Surveillance is a polarizing topic. Some think that the monitoring of data, behaviour, or online activities is just an everyday element of modern life. From a business perspective, knowledge is power and information is arguably the most valued currency of all. The other side of the debate is that surveillance is indicative of the growing obsession of governments, organisations, and even our bosses(!) to try to control every minute detail of our lives. Some say it is a violation of civil liberties, indicative of a society driven by suspicion and fear.
What is indisputable, however, is that we need to be on constant alert regarding the threat to the security of our organisation. Let’s be clear about this: data is the most valuable asset of any company. It is therefore the most desired by cybercriminals. As I quipped in my last blog post, there are two companies that exist in the world: those that have suffered a security breach, and those that will.
But there is something that can help companies avoid being the next victim: Continuous Monitoring.
The National Institute of Standards and Technology (NIST) in the United States offer a useful definition of Continuous Monitoring :
“Information security continuous monitoring (ISCM) is defined as maintaining ongoing awareness of information security, vulnerabilities, and threats to support organizational risk management decisions.”
Here are the 5 essential truths about Continuous Monitoring and how it can strengthen your company:
- Continuous Monitoring is a key component in the risk management process
Continuous Monitoring is a component in the risk management process; it is not the risk management process itself. It’s important for businesses to realise that there is no “one size fits all” approach to Continuous Monitoring or the implementation of the technologies available. Senior Management is required, therefore, to know their goals and objectives with regards to data security and decide how they will measure success or failure. It is by knowing this that a company will be able to maximise the effectiveness of their continuous security processes and these approaches will eventually become ingrained into the company culture.
- It’s about strategy not surveillance
What often fogs our understanding of Continuous Monitoring is what it’s NOT about: it’s not about watching everything and knowing everything; rather it’s about detecting compliance. Collecting every last bit of data about everything in and around your company is a waste of time and resources. A sound monitoring strategy will focus on what is needed for internal compliance procedures or external auditing. The point is that Continuous Monitoring is not about a need to know everything but to be able to produce a detailed picture of the processes involved in the successful operating of your company and prove the integrity of such practices.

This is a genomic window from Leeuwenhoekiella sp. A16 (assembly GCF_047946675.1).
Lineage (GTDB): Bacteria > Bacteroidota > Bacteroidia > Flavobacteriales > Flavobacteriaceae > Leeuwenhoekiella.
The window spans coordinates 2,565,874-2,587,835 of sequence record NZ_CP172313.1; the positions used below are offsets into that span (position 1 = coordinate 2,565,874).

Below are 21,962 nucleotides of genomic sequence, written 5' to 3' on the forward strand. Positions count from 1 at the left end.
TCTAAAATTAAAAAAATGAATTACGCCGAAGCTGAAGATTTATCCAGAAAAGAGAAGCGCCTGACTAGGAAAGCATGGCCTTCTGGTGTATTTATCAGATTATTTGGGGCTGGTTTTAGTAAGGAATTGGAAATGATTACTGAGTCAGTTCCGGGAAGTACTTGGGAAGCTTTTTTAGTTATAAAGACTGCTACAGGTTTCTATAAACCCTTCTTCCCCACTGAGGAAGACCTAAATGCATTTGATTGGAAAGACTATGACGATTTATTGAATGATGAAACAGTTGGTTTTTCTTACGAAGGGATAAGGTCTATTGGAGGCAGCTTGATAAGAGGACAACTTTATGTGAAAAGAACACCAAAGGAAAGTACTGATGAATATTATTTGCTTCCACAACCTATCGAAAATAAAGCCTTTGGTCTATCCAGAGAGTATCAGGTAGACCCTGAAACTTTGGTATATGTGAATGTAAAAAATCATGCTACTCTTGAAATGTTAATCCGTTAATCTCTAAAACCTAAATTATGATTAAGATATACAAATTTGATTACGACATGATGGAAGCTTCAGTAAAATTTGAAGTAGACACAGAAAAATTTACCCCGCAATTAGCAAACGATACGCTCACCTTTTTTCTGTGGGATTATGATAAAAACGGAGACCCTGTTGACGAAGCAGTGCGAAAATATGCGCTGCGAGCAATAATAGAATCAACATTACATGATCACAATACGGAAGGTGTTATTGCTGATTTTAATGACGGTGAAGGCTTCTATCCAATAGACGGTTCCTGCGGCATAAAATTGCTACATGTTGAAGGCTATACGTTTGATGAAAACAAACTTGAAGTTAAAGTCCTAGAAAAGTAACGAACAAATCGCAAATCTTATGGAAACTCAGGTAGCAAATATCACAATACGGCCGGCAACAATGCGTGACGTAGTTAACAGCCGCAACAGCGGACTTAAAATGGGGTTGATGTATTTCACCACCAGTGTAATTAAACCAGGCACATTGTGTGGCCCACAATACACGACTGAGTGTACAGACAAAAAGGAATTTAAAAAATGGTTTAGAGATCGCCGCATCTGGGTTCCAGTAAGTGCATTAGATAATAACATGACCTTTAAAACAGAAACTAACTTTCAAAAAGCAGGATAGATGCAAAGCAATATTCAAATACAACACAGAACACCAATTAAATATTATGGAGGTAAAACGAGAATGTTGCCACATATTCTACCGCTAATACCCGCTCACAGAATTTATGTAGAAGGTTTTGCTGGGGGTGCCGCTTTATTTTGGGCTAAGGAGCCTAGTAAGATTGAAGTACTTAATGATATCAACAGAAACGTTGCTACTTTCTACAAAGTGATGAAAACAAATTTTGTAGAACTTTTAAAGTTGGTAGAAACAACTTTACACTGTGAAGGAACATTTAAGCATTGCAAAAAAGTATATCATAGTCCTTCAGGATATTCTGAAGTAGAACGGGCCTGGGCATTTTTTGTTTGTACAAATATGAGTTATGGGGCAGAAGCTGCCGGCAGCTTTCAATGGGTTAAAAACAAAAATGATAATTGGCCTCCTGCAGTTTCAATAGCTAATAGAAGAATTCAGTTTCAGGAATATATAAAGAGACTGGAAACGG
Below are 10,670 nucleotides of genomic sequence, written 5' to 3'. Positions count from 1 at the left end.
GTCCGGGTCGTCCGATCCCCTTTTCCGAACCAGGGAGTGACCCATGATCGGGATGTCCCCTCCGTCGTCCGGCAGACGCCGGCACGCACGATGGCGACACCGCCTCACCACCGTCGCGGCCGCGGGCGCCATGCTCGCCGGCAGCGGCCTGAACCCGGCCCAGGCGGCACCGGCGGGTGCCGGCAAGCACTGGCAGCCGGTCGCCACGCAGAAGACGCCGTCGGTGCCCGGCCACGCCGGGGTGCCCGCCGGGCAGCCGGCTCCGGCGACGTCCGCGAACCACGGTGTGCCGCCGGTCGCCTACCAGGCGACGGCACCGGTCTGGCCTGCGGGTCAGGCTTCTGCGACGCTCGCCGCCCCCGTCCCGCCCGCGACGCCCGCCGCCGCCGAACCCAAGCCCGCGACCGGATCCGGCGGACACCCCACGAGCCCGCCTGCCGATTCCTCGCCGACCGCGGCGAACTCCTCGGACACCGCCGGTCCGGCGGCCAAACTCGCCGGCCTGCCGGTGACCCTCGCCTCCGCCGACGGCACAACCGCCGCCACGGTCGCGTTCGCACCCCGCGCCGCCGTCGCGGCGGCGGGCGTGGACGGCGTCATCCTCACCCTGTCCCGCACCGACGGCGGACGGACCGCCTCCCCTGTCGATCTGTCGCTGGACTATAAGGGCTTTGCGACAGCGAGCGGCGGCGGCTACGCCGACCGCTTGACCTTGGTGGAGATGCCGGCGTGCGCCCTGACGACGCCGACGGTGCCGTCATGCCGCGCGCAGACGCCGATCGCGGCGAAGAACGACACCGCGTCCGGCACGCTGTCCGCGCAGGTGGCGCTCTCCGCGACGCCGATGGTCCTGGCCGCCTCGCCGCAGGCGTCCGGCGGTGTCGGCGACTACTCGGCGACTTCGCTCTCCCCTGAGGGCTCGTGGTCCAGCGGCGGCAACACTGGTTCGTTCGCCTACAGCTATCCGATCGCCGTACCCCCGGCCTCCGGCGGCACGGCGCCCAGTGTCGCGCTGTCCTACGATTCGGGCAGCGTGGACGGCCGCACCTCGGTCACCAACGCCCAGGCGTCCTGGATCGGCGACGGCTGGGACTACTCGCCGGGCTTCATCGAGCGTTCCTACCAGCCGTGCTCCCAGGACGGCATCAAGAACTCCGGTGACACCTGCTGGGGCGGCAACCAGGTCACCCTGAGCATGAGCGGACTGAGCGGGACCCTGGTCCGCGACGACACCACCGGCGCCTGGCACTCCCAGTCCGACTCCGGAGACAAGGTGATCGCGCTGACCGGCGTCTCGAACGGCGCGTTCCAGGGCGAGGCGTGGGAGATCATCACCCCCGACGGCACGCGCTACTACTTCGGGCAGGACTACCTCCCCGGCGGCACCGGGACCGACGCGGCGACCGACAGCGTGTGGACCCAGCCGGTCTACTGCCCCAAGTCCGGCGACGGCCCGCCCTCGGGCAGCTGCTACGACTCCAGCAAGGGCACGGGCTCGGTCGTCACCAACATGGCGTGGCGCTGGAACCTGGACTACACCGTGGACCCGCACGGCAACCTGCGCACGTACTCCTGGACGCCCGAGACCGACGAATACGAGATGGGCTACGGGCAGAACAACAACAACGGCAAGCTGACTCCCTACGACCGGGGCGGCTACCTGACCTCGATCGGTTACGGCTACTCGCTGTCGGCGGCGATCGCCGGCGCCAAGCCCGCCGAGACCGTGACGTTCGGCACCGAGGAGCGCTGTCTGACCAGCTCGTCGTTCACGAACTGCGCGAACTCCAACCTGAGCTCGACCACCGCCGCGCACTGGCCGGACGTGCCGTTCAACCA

An essential part of compliance, one that is strangely rarely mentioned, is its continuous nature. Periodic assessments are not enough. The key to successful continuous monitoring, therefore, is automation. It ensures that a company can keep up-to-date with the ever-accelerating changes in security breaches. Cybercriminals, operating in multinational cyber gangs, are becoming more sophisticated in their strategies to access your data. Automation takes out any potential for human error. It ensures that your company is always one step ahead.
- It is not just about technology – it’s about people
It would be pretty understandable to find ourselves focusing exclusively on the technology, but the people element is also crucial. All those involved in Continuous Monitoring, from senior management to systems administrators, need to have access to training and educational material about the technologies and the program. Having the right technology will certainly reduce the threat of human error in a possible data breach, but the technology is not there to replace humans altogether. For technology to work successfully it’s vital that the people involved understand how and why it affects the working practices of the company and how they will be required to manage its implementation.
- It is cost-effective
At the end of the day business is about making money. In this era of austerity, the reality for companies is that budgetary constraints can often mean that investing in security comes low on the list. After all, data breaches are what happen to other companies. Investing in effective Continuous Monitoring means taking the essential step of moving your company from reaction to threat prevention. While there might be an initial outlay, some disruption, and quite possibly a bedding-in process, in the long run taking these necessary steps means making sure your company, your customers, and your employees are safe from the very real threat of someone stealing their data. At the end of the day investing in software that enables Continuous Monitoring ensures that you save money (and the trust of your customers!) which would certainly be lost in a distressing security breach.